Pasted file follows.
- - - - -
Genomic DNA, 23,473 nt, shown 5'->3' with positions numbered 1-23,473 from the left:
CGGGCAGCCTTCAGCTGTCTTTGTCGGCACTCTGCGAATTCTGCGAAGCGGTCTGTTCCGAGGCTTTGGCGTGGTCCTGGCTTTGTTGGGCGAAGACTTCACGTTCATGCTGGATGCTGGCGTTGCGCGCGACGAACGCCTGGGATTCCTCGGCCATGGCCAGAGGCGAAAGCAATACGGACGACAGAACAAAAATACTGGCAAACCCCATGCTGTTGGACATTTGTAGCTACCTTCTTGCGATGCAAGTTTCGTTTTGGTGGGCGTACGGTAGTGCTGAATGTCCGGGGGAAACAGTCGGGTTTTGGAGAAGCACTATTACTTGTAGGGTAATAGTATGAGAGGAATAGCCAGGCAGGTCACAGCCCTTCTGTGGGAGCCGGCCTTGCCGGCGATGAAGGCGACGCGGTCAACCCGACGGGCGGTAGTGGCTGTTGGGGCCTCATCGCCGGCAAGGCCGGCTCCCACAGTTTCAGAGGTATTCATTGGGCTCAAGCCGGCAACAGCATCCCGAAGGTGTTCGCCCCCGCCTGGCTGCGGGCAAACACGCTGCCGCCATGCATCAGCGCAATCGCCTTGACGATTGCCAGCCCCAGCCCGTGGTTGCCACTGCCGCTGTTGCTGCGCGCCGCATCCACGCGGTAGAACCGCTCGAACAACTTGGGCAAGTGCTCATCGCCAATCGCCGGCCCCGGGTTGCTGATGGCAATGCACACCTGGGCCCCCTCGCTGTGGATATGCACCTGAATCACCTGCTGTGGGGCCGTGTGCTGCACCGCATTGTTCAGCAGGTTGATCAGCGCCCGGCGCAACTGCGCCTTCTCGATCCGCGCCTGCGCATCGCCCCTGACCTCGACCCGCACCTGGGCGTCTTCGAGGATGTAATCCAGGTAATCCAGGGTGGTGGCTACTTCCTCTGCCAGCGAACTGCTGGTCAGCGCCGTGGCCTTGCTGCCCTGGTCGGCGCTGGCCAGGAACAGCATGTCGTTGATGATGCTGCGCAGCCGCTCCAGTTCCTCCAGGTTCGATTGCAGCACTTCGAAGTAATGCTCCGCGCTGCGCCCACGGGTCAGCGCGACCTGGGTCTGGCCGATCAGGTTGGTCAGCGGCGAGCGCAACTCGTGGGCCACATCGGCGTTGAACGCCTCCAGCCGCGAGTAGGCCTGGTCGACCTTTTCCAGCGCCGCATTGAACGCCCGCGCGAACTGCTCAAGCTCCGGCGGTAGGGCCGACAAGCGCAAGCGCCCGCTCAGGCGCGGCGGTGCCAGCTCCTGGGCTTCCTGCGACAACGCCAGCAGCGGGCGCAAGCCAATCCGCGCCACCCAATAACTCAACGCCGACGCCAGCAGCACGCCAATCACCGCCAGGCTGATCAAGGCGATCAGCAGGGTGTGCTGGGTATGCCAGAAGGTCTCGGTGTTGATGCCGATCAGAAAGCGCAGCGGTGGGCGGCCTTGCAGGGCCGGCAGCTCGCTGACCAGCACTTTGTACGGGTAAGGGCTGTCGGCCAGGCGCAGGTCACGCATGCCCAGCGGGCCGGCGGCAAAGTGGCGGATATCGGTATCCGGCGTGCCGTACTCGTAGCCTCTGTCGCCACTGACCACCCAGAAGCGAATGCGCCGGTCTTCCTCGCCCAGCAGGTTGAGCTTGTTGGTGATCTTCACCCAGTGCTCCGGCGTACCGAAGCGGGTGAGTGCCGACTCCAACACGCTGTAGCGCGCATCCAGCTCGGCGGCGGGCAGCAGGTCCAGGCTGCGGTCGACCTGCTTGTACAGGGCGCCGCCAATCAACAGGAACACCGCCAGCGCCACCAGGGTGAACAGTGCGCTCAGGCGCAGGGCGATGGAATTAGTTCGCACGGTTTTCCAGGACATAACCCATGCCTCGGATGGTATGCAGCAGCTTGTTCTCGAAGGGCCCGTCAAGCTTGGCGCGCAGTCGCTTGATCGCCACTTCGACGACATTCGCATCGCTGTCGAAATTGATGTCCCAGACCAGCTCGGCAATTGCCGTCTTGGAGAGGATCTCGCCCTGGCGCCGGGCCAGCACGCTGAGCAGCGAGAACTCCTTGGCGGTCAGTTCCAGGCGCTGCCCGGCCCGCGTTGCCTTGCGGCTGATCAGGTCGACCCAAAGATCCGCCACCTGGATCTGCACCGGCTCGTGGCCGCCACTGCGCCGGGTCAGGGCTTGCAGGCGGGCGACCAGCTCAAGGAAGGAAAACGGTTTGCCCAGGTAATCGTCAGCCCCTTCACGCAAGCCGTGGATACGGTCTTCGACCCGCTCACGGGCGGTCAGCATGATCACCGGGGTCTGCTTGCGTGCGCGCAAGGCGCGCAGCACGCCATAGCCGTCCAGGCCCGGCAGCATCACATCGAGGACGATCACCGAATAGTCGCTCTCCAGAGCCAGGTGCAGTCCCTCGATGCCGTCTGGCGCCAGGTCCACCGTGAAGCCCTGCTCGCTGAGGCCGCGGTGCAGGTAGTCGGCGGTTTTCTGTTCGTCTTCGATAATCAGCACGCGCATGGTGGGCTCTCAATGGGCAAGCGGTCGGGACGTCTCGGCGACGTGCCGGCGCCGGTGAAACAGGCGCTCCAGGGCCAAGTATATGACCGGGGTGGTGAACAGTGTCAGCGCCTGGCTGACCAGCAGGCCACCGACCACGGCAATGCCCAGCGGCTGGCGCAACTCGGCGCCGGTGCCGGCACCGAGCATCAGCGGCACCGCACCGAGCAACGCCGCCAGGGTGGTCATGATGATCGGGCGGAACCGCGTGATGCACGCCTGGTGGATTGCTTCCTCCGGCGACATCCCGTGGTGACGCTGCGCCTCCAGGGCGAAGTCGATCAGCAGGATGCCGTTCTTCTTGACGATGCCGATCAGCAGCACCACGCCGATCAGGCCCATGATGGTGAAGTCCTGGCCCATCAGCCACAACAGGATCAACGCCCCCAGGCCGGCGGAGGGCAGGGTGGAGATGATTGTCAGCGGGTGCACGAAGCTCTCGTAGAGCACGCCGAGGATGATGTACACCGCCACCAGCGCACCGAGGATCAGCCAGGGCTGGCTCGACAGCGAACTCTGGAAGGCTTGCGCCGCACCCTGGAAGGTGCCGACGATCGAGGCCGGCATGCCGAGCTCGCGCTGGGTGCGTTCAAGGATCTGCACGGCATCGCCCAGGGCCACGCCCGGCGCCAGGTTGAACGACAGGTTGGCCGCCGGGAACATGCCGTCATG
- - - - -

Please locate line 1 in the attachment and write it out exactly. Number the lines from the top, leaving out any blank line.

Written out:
Genomic DNA, 23,473 nt, shown 5'->3' with positions numbered 1-23,473 from the left: